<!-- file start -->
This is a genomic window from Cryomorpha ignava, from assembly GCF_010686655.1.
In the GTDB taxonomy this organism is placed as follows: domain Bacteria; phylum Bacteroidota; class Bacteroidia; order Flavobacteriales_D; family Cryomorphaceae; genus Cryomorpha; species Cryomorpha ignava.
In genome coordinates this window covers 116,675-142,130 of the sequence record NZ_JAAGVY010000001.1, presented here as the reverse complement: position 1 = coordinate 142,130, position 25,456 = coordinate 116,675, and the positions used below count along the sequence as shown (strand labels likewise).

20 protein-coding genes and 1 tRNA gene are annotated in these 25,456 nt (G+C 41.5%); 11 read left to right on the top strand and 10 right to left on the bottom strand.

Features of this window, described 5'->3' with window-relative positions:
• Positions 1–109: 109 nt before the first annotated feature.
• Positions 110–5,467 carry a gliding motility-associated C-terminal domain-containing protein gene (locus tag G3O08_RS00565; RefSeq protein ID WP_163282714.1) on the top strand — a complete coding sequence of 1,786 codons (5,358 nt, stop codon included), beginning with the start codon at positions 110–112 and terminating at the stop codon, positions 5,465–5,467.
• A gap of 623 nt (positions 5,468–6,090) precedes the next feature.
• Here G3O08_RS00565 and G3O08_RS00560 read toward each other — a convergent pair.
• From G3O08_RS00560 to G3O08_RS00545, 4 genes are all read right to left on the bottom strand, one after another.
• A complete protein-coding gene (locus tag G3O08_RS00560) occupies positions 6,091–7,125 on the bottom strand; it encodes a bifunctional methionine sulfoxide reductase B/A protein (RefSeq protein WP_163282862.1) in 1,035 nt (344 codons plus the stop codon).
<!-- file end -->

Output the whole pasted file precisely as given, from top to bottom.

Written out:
This is a genomic window from Cryomorpha ignava, from assembly GCF_010686655.1.
In the GTDB taxonomy this organism is placed as follows: domain Bacteria; phylum Bacteroidota; class Bacteroidia; order Flavobacteriales_D; family Cryomorphaceae; genus Cryomorpha; species Cryomorpha ignava.
In genome coordinates this window covers 116,675-142,130 of the sequence record NZ_JAAGVY010000001.1, presented here as the reverse complement: position 1 = coordinate 142,130, position 25,456 = coordinate 116,675, and the positions used below count along the sequence as shown (strand labels likewise).

20 protein-coding genes and 1 tRNA gene are annotated in these 25,456 nt (G+C 41.5%); 11 read left to right on the top strand and 10 right to left on the bottom strand.

Features of this window, described 5'->3' with window-relative positions:
• Positions 1–109: 109 nt before the first annotated feature.
• Positions 110–5,467 carry a gliding motility-associated C-terminal domain-containing protein gene (locus tag G3O08_RS00565; RefSeq protein ID WP_163282714.1) on the top strand — a complete coding sequence of 1,786 codons (5,358 nt, stop codon included), beginning with the start codon at positions 110–112 and terminating at the stop codon, positions 5,465–5,467.
• A gap of 623 nt (positions 5,468–6,090) precedes the next feature.
• Here G3O08_RS00565 and G3O08_RS00560 read toward each other — a convergent pair.
• From G3O08_RS00560 to G3O08_RS00545, 4 genes are all read right to left on the bottom strand, one after another.
• A complete protein-coding gene (locus tag G3O08_RS00560) occupies positions 6,091–7,125 on the bottom strand; it encodes a bifunctional methionine sulfoxide reductase B/A protein (RefSeq protein WP_163282862.1) in 1,035 nt (344 codons plus the stop codon).